2. Require that all MIH options set aside 15% of units at the 30% AMI level. The options proposed by the City require that affordable units serve an average of 60%, 80% or 120% of AMI. As presented, developers could build for a range of income bands, or target all units to the same AMI level. In order to ensure that MIH developments serve a range of New Yorkers, and to further the goal of economic integration, the City should require that all MIH options set aside 15% of units at the 30% AMI level. The City's own Market and Financial Study for MIH, which only studied 60%-90% AMI level scenarios, seemed to disregard how MIH might serve deeper affordability needs that make up the epicenter of our housing crisis. If we are to chip away at our housing crisis, it is critical that any MIH policy include a guaranteed commitment to provide housing for some of New York's highest need families by guaranteeing that 15% of any option be set aside for households at or below 30% AMI.
  3. Eliminate the current 'Gentrification Option,' the 30% set aside at 120% AMI option. One of the City's MIH options includes at 30% set aside at 120% AMI, for so-called 'Emerging Markets.' However, a 120% AMI option would give developers credit to "affordable housing" for households earning approximately $103,000 a year, or paying approximately $2,400 a month in rent for a 2-bedroom apartment. Let's be clear: that isn't affordable housing. Only the top 25 percent of city households can even afford 120% AMI rents. And less than 7% of households at these six figure levels are rent-burdened, in comparison to over 66% of households earning below $100,000. This MIH option moves away from creating mixed income neighborhoods and away from serving those who need housing the most.
  4. Increase the number of MIH options to 5, to address the range of diverse neighborhood needs. The City's current MIH proposal consists of only three MIH affordable housing options that would apply to the all residential lots that will be upzoned in the future across the myriad of neighborhoods in New York City. To ensure that the citywide program includes options that are appropriate for our wide range of community needs, more options should be created. The limited options provided leave communities with insufficient choices to apply to their local neighborhood context. Neighborhoods where the housing needs are at the lowest AMI levels are left without a viable option. Neighborhoods taking on sustainable 200%+ density increases and expecting that upzoning to be matched with an increased affordability are left without a viable option. The current three MIH options fall short of providing options that serve the full range of city incomes, do not provide enough options that address local needs, and fail to leverage the most affordability from each upzoning.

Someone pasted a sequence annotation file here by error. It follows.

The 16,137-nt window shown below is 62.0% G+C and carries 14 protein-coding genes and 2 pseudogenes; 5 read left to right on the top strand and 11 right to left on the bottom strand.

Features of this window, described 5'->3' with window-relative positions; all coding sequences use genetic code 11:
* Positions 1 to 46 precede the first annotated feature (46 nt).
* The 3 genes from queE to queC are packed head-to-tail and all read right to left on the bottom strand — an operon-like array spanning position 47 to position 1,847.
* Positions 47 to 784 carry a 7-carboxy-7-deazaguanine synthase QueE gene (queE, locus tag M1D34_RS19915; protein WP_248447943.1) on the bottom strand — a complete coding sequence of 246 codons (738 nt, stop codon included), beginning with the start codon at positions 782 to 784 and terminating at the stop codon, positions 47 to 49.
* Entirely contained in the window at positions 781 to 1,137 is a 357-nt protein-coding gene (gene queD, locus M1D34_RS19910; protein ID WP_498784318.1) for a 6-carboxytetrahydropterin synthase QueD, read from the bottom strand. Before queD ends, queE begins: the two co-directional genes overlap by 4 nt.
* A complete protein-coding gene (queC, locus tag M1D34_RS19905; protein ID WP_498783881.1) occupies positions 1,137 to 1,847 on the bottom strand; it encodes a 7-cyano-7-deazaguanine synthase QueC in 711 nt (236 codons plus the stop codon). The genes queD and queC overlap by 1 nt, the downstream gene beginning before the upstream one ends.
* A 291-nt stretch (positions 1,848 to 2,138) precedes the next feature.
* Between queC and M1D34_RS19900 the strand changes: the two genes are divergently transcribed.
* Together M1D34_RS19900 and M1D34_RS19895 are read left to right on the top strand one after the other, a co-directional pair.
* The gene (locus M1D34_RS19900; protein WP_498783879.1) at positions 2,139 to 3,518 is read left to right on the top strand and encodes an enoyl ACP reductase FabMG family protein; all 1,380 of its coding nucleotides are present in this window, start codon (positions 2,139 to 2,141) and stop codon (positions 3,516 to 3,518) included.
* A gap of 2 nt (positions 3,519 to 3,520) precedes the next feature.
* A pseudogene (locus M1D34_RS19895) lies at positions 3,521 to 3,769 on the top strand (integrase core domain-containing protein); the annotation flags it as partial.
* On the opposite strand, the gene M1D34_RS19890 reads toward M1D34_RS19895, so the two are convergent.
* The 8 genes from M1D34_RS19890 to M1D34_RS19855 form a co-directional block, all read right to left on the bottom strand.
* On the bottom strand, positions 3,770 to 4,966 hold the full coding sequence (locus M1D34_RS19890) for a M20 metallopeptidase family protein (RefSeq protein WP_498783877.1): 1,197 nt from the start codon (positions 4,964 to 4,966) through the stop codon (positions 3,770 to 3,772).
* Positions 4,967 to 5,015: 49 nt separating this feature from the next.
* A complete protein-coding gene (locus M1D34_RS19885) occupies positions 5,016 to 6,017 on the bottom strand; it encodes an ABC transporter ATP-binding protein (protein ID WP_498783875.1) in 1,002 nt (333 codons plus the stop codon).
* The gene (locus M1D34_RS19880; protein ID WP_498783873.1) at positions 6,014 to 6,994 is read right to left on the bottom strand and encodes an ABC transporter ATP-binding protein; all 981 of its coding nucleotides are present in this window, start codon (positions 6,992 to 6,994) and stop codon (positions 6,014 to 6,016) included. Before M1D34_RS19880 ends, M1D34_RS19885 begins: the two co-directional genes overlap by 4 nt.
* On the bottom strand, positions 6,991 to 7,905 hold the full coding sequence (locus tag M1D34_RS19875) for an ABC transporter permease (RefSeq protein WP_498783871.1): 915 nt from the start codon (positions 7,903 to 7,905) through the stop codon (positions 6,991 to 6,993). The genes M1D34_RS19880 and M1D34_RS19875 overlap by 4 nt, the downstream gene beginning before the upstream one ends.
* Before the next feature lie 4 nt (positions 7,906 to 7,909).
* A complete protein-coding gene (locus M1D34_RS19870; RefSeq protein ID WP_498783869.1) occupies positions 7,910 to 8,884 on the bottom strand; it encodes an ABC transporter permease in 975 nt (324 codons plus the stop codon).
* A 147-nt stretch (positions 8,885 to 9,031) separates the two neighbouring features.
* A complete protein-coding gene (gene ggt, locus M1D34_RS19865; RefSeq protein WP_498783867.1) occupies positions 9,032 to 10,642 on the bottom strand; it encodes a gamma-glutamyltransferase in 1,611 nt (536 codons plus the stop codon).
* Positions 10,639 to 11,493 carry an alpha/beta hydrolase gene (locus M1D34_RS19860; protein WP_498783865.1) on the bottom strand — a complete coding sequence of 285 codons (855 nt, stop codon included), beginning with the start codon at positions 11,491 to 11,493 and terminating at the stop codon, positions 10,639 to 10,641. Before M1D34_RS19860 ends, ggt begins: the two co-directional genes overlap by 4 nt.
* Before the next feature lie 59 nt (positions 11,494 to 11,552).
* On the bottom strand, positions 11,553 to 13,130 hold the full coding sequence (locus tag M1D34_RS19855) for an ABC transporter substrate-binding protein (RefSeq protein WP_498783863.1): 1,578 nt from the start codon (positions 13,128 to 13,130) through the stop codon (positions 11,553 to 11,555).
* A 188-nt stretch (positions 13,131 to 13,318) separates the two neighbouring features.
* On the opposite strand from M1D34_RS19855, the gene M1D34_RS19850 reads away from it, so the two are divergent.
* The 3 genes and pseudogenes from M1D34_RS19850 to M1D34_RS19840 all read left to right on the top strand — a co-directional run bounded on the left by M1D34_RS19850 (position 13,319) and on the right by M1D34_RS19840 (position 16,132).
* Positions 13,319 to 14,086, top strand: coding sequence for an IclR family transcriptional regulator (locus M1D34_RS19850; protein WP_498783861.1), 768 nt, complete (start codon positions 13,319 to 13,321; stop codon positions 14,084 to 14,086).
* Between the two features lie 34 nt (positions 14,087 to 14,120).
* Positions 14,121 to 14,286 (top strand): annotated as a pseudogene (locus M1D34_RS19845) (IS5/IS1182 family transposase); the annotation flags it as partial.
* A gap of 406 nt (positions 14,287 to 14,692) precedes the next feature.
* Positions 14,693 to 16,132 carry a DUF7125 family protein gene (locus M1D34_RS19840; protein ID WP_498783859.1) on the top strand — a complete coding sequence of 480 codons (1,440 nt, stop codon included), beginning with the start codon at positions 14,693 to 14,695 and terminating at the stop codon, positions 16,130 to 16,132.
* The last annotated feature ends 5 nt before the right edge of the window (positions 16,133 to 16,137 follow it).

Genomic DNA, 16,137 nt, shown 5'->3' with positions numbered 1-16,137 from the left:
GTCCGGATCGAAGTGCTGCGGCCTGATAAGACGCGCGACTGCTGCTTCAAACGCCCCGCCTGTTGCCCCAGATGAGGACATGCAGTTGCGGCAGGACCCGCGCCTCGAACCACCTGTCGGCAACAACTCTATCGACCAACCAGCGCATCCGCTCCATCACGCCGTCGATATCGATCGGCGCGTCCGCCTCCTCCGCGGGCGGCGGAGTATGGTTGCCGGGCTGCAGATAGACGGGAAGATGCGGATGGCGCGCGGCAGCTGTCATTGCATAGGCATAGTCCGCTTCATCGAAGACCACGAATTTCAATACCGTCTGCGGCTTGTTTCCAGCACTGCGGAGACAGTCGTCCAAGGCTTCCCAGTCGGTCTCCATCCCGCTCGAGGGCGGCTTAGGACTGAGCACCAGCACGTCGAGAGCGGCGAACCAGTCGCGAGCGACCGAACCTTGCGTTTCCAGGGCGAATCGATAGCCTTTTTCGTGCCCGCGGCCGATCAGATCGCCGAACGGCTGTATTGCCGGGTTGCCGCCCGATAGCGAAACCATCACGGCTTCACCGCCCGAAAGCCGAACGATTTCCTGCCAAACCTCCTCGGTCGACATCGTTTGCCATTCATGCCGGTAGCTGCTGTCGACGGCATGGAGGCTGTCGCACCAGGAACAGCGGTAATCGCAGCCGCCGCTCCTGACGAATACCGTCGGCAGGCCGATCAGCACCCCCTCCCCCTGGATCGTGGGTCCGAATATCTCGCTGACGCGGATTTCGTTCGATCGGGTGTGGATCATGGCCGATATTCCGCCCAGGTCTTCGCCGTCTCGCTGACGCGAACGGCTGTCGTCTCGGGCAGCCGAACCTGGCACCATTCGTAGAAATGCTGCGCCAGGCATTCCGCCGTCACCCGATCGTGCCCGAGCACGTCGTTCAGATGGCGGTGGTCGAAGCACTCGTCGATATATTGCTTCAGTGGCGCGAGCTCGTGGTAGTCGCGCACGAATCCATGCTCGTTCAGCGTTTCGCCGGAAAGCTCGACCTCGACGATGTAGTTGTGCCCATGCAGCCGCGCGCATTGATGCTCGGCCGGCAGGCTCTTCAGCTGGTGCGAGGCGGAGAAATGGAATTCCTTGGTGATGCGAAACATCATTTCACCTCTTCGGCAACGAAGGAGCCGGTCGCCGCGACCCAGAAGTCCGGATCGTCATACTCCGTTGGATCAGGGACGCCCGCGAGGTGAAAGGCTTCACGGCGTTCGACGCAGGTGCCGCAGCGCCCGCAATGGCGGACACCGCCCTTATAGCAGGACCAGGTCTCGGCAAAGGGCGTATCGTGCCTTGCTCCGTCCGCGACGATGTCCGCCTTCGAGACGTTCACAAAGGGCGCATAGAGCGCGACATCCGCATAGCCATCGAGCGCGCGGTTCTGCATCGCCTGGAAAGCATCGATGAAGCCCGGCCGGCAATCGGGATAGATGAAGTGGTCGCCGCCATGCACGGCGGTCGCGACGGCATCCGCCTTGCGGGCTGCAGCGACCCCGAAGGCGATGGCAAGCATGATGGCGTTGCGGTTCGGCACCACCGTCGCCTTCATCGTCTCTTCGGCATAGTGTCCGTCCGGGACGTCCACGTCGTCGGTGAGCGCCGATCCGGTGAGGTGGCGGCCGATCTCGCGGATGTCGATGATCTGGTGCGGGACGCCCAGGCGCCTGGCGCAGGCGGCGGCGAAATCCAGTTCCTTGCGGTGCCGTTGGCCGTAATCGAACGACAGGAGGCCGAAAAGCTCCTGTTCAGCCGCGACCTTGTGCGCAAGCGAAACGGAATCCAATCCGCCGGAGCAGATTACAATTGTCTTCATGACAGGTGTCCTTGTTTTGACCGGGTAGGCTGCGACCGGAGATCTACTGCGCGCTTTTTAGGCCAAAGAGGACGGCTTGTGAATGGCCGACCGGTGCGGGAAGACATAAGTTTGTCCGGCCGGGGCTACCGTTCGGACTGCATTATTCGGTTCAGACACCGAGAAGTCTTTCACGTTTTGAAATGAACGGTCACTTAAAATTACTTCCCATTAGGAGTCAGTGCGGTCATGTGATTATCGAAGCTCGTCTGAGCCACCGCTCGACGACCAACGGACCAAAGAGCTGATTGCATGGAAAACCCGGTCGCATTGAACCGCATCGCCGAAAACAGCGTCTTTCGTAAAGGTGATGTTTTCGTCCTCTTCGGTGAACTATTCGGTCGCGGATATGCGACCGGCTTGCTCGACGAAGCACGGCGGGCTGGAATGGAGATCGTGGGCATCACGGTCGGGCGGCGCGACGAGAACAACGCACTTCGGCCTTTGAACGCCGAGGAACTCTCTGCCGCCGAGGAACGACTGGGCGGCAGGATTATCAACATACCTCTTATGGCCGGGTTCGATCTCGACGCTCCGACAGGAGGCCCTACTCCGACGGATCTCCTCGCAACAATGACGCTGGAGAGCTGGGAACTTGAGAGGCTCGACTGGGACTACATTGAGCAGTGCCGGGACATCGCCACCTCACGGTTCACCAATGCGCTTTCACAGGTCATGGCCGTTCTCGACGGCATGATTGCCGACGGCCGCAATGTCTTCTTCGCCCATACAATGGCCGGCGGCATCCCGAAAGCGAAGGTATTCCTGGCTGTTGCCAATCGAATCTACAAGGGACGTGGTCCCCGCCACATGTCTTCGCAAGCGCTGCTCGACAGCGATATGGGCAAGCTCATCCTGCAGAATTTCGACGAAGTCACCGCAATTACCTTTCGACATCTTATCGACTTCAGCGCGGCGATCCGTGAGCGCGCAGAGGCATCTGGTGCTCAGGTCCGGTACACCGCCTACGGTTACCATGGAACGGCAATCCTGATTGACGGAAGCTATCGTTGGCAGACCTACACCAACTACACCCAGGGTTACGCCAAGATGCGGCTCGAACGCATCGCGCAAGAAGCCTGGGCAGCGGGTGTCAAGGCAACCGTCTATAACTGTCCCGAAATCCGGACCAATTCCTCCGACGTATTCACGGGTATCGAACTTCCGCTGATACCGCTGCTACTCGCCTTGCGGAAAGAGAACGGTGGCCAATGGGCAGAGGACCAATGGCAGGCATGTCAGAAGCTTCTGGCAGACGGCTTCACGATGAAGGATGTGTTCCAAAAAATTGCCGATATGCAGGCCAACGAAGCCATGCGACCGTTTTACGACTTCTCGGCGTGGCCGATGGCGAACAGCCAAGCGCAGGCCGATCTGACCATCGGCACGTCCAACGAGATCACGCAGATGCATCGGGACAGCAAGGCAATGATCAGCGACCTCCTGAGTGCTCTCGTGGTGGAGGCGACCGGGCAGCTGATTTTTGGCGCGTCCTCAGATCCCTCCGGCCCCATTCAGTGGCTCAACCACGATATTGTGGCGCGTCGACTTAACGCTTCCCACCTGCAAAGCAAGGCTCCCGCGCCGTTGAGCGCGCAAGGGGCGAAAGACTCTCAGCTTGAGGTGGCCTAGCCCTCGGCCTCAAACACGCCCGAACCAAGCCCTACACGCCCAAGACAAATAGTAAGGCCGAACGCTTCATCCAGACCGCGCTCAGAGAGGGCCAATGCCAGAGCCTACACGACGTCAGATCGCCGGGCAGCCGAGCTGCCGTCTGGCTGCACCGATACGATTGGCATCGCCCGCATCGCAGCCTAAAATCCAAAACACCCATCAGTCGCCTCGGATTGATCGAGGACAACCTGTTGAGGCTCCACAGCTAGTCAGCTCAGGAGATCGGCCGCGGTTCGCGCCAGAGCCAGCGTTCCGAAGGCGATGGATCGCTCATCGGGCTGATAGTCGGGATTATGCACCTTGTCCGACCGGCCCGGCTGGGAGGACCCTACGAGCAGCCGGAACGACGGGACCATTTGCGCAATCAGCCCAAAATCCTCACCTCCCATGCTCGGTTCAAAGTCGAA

5. Require that off-site MIH developments set aside an additional 10% affordable units. The City's current MIH proposal has the same requirements for on-site as for off-site affordable housing. This is a mistake, and puts New York City out of step with every other city where MIH has been an effective policy. On-site affordability has a greater social value than off-site affordability, even when off-site is required in the same Community Board or within 1/2 mile, because it fosters the most income integration, and because of the likely placement of the off-site affordable building in a higher poverty area where land costs are lower. For instance, in the recently proposed Brooklyn Heights Library development, the market-rate units are being built within a very short distance of several subway lines and zoned for P.S. 8, one of the City's most desirable public schools which received the highest "excellent" rating in four out of five categories on their latest quality review. The affordable component, while in the same Community Board, is two miles away, within walking distance of only one local subway line, and zoned for a public school which achieved solid but lower scores on its latest quality review. ANHD's white paper analyzing the City's Market and Financial Study for MIH found that in most cases under the current proposal, affordable housing will be built off-site. ANHD's white paper and the City's own MIH Market and Financial Study confirm that the value in having an off-site option is its ability to generate more affordable units for the same cost. Without requiring additional affordable units in order to build off-site, there is little value in having this option for the City, and it comes at a cost to the community.

Thank you again for the opportunity to testify.